SketchPatch is a hobby project, a programming playground site that Sophie McDonald and I launched in the summer of 2009. The originating idea for the site was to build a place where anyone could create, show and collaborate on Processing sketches using only a common web browser.
The need for this actually requires some explanation: at the time of sketchPatch's inception, there were no sites catering for online creative coding. OpenProcessing was already popular as a way to show uploaded sketches, but the elements of online editing and collaboration weren’t there. When we launched, only one other site (HasCanvas) was playing with similar concepts. As strange and remote as it might seem now, in 2009, online coding was new territory to play with. To put a figure like “2009” in a proper “online technology time” perspective, imagine that Google Chrome was only in version two (we are well into the double digits at time of release of this issue) and had just started to support mouse wheel scrolling and form auto fill. Internet Explorer 8 had just launched, with still negligible uptake, and Java was still a popular technology for interactive comment.
In that context, Sophie and I were thinking: What if people didn’t need to download Processing? What if they just went on a page, scribbling stuff and playing with each other’s code? It really was a cool idea, particularly at the time. A few months down the line, and uncountable decisions about look and feel and technical struggles later, we had sketchPatch ready for everyone to play with.
sketchPatch for education
One of the ideas behind sketchPatch was to make it immediate and accessible enough that it could be used to learn about coding. That did drive our decision to go with a “light and fun” look and feel as opposed to a “dark and techie” theme. We also fleshed out a “hint” feature that would allow anyone to pick up the basics of Processing with a few examples.
With our friends at dorkbotlondon, we tried out sketchPatch as a learning and collaboration platform. Working in the round, everyone started to write a simple sketch. After five minutes, the sketch would be passed to the person on the right, who would do some changes and add bits to the original sketch. Since the sketches are all online, passing a sketch is simply a matter of handing over a link or a sketch title. We repeated the passes again and again, until everyone had dabbled with all of the sketches. We had really good feedback from the session. The lack of a deep sense of ownership of any particular sketch really unlocked some free range creativity. The passing method also scaled very well to the knowledge of each participant. A beginner could merely tweak a number, duplicate or delete a line, or add a simple statement. Experts would remix sketches in more complex ways to get more elaborate tweaks.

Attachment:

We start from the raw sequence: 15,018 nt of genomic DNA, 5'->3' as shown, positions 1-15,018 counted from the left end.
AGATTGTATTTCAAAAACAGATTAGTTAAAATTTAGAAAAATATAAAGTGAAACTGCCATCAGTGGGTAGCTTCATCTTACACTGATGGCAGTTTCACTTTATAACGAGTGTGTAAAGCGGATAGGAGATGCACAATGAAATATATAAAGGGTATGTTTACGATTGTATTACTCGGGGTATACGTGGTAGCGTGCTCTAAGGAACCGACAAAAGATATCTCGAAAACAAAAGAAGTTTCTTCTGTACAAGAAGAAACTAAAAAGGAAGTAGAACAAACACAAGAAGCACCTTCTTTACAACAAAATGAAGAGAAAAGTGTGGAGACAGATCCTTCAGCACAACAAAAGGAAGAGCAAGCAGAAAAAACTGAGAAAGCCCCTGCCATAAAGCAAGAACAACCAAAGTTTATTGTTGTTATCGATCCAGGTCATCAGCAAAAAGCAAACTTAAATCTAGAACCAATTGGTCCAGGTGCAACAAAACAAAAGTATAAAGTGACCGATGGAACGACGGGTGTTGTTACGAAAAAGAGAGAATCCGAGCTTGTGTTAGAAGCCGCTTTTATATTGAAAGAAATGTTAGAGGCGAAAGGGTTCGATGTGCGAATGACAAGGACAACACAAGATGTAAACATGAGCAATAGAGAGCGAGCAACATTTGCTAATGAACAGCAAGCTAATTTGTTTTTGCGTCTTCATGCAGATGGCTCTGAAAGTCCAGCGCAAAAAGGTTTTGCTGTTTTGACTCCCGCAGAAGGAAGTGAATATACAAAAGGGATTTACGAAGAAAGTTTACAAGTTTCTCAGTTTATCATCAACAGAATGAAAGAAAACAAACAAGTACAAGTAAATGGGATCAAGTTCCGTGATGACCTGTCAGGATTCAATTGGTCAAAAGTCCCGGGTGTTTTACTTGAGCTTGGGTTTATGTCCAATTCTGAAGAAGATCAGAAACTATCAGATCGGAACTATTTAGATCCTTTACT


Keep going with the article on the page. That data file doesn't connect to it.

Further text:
Following this positive and encouraging session, Sophie scaled things to a wider school context. She held almost a dozen sessions in colleges (you can see some of the activities at http://blog.sketchpatch.net). I think of myself as a very jaded creative coder, but every time I saw the sketches from those school sessions, which were often a first attempt at coding for the students, I’d always find a number of them to be laugh-out-loud funny or quirky and interesting.
The impact of sketchPatch
Projects built on sketchPatch are fertile many times over, even before and after they exist. They are fertile ground for the people who play with them as users. They learn things, they have some fun. They don’t necessarily come back, but a project like sketchPatch touches hundreds of people, even if for maybe only five minutes and to a limited degree. We do know that we've influenced a lot of people, even if only ever so slightly, and gave them a taste of first-hand creative coding. But that’s just one level. Sophie and I learned a great deal from it, and met and dealt with dozens of great new people because of it. And the outcome is not just a website. It’s an open source platform that keeps giving even in the form of entirely new incarnations, such as the LiveCodeLab project and workshops at MZTEK. It is an absurd amount of work and stress at times,but I confess, I still look at this IE6-compatible hobby horse from 2009, which is beginning to show its age with subtle and not so subtle cracks, and I think: I don’t know how long this will be able to stand up for, but isn’t this just the best site ever.